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Plastic card processor reporting requirement delayed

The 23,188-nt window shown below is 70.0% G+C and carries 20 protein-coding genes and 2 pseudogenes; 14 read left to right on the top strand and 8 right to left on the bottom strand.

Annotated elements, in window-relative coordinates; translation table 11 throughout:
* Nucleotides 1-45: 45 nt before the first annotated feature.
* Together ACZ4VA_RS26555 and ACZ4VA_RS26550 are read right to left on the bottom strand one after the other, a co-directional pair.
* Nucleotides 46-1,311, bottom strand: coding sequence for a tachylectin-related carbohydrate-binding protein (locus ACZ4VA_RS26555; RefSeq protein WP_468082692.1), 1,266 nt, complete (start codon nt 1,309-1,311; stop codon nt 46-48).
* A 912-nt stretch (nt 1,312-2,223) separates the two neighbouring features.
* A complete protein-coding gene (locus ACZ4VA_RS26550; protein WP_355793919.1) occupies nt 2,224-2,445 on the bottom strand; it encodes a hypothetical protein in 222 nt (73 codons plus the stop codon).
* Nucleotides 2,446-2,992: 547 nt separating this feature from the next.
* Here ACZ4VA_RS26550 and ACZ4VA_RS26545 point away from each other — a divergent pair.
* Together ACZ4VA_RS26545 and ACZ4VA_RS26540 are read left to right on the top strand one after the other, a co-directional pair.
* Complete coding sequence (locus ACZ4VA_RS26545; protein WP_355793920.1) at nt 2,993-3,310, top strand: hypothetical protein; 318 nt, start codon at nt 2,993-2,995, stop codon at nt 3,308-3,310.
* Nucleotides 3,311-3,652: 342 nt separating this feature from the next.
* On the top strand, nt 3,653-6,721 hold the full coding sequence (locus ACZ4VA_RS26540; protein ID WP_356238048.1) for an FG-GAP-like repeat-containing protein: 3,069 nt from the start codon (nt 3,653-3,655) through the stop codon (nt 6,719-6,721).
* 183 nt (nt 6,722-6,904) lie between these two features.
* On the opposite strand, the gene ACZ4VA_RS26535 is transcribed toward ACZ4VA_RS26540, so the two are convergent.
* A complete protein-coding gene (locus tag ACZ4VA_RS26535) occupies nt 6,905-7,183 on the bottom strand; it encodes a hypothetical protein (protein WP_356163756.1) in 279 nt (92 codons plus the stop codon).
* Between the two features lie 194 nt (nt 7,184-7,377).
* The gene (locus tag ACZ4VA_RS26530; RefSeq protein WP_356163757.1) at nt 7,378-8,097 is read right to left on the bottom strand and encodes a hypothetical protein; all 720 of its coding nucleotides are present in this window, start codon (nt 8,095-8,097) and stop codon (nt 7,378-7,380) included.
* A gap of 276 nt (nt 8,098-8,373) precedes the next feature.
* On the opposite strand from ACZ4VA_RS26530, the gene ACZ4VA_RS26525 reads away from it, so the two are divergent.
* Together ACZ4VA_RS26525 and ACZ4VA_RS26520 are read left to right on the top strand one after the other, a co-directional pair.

WASHINGTON 94/17/08)—A House and Senate conference committee on a farm reauthorization bill agreed to drop a controversial plan to require credit and debit card payment processors to report to the Internal Revenue Service (IRS) the aggregate annual payments made to merchants. The Credit Union National Association (CUNA) lobbied vigorously to get the provision removed because of the detrimental effect it could have on credit unions. The provision was slated to be used as a revenue raising measure to offset increased spending in the omnibus legislation reauthorizing federal farm programs for five years. Billed as a means to close the "tax gap”--the difference between the amount of taxes owed the federal government and the amount actually collected—this provision originated in the President's FY 2009 budget outline. The proposal would have required merchant acquiring banks and credit unions, those institutions that make card payment reimbursements to merchants, to report to the IRS total merchant payments on an annual basis. In a letter to the House and Senate farm bill conferees, CUNA President/CEO Dan Mica wrote,”CUNA recognizes that the intent of the reporting provision is to close the “tax gap” and to collect taxes that are legitimately owed to the Internal Revenue Service. However, this objective can be met through the IRS’s traditional auditing process, with fraud and underreporting subject to stiff IRS fines and criminal penalties." Mica continued, "For affected institutions, this provision (would) add to the substantive compliance burden they already face. Credit unions make every effort to minimize loan rates and fees to consumers, and federal credit unions operate under a loan rate ceiling under the Federal Credit Union Act. As a result, this proposal will place a disproportionate burden on credit unions covered by its provisions." CUNA lobbyists have been informed that this card reporting proposal will be resurrected again and possibly attached to any number of pieces of future legislation. However, based on Mica's letters and an intense lobbying effort, CUNA has been invited to congressional tax staff discussions on the provision. These tax staffers have indicated a willingness to mitigate the proposal's effect on credit unions. CUNA lobbyists will continue to work with congressional tax writers to remove credit unions from the application of the reporting proposal. Mica also urged that the Congressional tax writing committees hold hearings to discuss the cost/benefit analysis of the proposal, as well as any unintended consequences the plan might generate.

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